Although most western cultures celebrate New Year’s day on the first official day of the Gregorian calendar, there are many other unique dates and New Year celebrations around the world. So here are five more opportunities to celebrate New Year in 2018:
Chinese New Year – every year the changing date falls between Jan. 21 – Feb. 21, depending on when the new moon of the first lunar month falls. In 2018, the celebration is February 20. The 15-day observance is the most important of the traditional Chinese holidays and is known as “Spring Festival.” This year features the Year of the Dog, the most loyal and honest of the Zodiacs. A great year to invest in partnerships and friendships, and in assuming responsibility for others. In uncertain times, however, critical and pessimistic views may come to the surface.
Thai New Year – Songkran, dates from Siamese times and is celebrated from April 13-15. One of the main activities is the throwing of water. Thais throw containers of water, use water guns, and even garden hoses to soak each other. The water is symbolic in the hopes that is will bring good rains in the new year. All Buddha statues and images are also cleansed for good luck and prosperity. Songkran is sadly also known to be a somewhat dangerous time since many accidents happen due to drunk driving.
Jewish New Year- Rosh Hashanah is the Jewish New Year. It is celebrated in autumn on the first two days of the seventh month of the Hebrew calendar, in 2018 from 9-11 September. For Jews, it is a time of introspection and to look back at their mistakes over the past year and plan for the one ahead. The holiday is marked with the eating of apples dipped in honey as a symbol for a sweet new year. Most often the day is spent in a synagogue, as it is one of the holiest days of the year.
Islamic New Year- Al-Hijra, the Islamic New Year is the first day of Muharram, which is the first month in the Islamic lunar calendar. This day represents the journey of the Prophet Muhammed from two of the holiest sites in Islam, from Mecca to Medina, in 624CE. Hijra itself means “migration” in Arabic. Special prayers are said and the appearance of the new moon is recorded in mosques. This fairly quiet new year celebration is on 11 -12 September in 2018. Since the Islamic lunar year is eleven to twelve days shorter than the solar Gregorian year, the Islamic New Year does not come on the same day of the Gregorian calendar every year. Various countries, Islamic denominations, and groups have different ways of determining the start of the New Year, so the date may vary with location.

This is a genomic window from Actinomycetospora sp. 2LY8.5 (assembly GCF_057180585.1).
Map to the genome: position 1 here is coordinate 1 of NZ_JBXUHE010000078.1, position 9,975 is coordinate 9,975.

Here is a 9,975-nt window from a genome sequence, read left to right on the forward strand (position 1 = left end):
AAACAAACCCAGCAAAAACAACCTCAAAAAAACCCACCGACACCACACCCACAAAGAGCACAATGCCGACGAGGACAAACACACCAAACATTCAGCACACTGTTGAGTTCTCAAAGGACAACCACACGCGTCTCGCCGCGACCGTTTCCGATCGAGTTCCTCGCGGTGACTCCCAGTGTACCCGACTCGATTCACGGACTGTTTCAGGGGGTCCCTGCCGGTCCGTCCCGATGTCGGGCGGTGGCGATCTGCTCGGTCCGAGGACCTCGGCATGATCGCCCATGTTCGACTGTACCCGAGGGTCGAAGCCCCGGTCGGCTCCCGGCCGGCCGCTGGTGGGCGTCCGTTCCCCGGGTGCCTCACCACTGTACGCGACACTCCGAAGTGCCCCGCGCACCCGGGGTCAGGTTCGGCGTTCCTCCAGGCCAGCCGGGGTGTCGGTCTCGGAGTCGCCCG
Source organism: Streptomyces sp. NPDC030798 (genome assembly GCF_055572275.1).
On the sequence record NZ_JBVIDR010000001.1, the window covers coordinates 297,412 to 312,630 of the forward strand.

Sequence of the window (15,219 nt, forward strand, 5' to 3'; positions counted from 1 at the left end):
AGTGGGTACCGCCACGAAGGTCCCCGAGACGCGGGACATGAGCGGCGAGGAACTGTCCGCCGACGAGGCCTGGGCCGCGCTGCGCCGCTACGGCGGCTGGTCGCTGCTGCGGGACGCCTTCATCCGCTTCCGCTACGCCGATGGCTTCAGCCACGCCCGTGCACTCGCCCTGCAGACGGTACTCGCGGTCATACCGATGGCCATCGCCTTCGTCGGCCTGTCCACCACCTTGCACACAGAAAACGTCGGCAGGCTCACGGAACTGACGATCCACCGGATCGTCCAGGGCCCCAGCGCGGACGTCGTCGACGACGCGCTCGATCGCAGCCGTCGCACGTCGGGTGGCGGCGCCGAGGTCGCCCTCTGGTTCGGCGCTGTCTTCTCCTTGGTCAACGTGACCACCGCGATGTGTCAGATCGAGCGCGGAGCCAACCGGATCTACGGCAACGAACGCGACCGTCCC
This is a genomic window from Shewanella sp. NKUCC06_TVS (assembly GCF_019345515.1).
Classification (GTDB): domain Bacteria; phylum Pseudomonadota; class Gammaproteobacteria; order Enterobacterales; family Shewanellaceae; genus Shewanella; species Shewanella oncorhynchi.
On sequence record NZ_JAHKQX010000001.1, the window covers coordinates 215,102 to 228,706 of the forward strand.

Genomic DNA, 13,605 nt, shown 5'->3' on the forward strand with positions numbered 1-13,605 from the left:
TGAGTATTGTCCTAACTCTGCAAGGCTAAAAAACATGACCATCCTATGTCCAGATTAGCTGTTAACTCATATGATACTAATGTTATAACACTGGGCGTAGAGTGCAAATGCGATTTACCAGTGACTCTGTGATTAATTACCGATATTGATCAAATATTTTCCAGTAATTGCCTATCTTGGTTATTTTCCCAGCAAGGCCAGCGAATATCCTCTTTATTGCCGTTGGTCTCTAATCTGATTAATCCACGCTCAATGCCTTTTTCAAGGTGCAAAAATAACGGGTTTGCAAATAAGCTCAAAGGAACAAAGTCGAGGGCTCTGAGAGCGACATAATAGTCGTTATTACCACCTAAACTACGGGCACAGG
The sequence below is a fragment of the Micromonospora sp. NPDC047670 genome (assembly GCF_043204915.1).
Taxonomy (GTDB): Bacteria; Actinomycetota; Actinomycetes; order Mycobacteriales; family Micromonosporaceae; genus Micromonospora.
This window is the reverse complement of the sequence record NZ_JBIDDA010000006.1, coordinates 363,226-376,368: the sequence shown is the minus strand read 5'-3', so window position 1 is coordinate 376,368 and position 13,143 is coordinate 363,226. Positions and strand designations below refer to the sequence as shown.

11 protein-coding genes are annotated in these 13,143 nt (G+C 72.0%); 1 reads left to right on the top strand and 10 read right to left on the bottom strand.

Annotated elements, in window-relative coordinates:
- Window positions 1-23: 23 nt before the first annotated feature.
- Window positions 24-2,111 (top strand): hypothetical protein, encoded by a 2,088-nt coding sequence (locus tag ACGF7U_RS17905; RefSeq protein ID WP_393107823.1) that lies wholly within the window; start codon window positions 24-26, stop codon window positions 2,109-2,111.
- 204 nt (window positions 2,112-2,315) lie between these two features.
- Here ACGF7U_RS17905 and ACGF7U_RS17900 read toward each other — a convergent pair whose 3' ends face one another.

Ethiopian New Year- Enkutatash meaning the “gift of jewels”. The Ethiopian counting of years begins in the year 8 AD, following the calculations of Dionysius, a 6th-century monk, while the non-Chalcedonian countries continued to use the calculations of Annius, a 5th-century monk, which had placed the Annunciation of Christ exactly 8 years later. For this reason, on Enkutatash in the year 2017 of the Gregorian calendar, it became 2010 in the Ethiopian calendar. The date also marks the approximate end of the “rainy season”. Enkutatash will be on 11 September, at the end of the big rains. Dancing, singing, and celebrations happen as the people celebrate this spring festival. Some cities have spectacular religious celebrations although it is not exclusively a religious holiday.